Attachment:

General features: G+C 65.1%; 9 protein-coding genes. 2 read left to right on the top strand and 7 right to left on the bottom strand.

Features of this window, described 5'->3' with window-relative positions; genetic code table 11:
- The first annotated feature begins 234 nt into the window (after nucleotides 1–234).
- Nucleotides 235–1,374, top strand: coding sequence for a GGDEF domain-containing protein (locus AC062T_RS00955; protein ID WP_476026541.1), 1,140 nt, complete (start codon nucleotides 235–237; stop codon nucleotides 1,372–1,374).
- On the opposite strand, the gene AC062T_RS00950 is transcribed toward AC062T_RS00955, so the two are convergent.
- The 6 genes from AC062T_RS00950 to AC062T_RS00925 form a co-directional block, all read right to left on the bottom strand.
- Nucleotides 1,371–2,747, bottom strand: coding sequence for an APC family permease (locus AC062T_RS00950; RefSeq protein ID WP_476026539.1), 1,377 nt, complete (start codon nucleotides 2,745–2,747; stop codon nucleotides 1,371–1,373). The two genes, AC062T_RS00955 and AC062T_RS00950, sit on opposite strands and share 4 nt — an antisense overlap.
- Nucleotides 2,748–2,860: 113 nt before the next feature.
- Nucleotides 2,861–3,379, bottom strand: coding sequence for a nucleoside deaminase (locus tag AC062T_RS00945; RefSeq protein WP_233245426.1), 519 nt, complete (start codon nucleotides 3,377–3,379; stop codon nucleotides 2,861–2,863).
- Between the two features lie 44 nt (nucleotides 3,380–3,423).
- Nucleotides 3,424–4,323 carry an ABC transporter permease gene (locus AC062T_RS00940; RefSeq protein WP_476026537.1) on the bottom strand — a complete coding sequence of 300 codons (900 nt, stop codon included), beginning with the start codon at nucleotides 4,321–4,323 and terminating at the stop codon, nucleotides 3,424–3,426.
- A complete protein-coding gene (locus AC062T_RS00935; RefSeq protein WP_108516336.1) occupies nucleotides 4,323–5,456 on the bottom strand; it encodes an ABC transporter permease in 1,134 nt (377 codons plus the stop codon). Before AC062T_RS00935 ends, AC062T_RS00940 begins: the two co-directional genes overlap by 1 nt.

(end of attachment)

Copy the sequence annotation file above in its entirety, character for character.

General features: G+C 65.1%; 9 protein-coding genes. 2 read left to right on the top strand and 7 right to left on the bottom strand.

Features of this window, described 5'->3' with window-relative positions; genetic code table 11:
- The first annotated feature begins 234 nt into the window (after nucleotides 1–234).
- Nucleotides 235–1,374, top strand: coding sequence for a GGDEF domain-containing protein (locus AC062T_RS00955; protein ID WP_476026541.1), 1,140 nt, complete (start codon nucleotides 235–237; stop codon nucleotides 1,372–1,374).
- On the opposite strand, the gene AC062T_RS00950 is transcribed toward AC062T_RS00955, so the two are convergent.
- The 6 genes from AC062T_RS00950 to AC062T_RS00925 form a co-directional block, all read right to left on the bottom strand.
- Nucleotides 1,371–2,747, bottom strand: coding sequence for an APC family permease (locus AC062T_RS00950; RefSeq protein ID WP_476026539.1), 1,377 nt, complete (start codon nucleotides 2,745–2,747; stop codon nucleotides 1,371–1,373). The two genes, AC062T_RS00955 and AC062T_RS00950, sit on opposite strands and share 4 nt — an antisense overlap.
- Nucleotides 2,748–2,860: 113 nt before the next feature.
- Nucleotides 2,861–3,379, bottom strand: coding sequence for a nucleoside deaminase (locus tag AC062T_RS00945; RefSeq protein WP_233245426.1), 519 nt, complete (start codon nucleotides 3,377–3,379; stop codon nucleotides 2,861–2,863).
- Between the two features lie 44 nt (nucleotides 3,380–3,423).
- Nucleotides 3,424–4,323 carry an ABC transporter permease gene (locus AC062T_RS00940; RefSeq protein WP_476026537.1) on the bottom strand — a complete coding sequence of 300 codons (900 nt, stop codon included), beginning with the start codon at nucleotides 4,321–4,323 and terminating at the stop codon, nucleotides 3,424–3,426.
- A complete protein-coding gene (locus AC062T_RS00935; RefSeq protein WP_108516336.1) occupies nucleotides 4,323–5,456 on the bottom strand; it encodes an ABC transporter permease in 1,134 nt (377 codons plus the stop codon). Before AC062T_RS00935 ends, AC062T_RS00940 begins: the two co-directional genes overlap by 1 nt.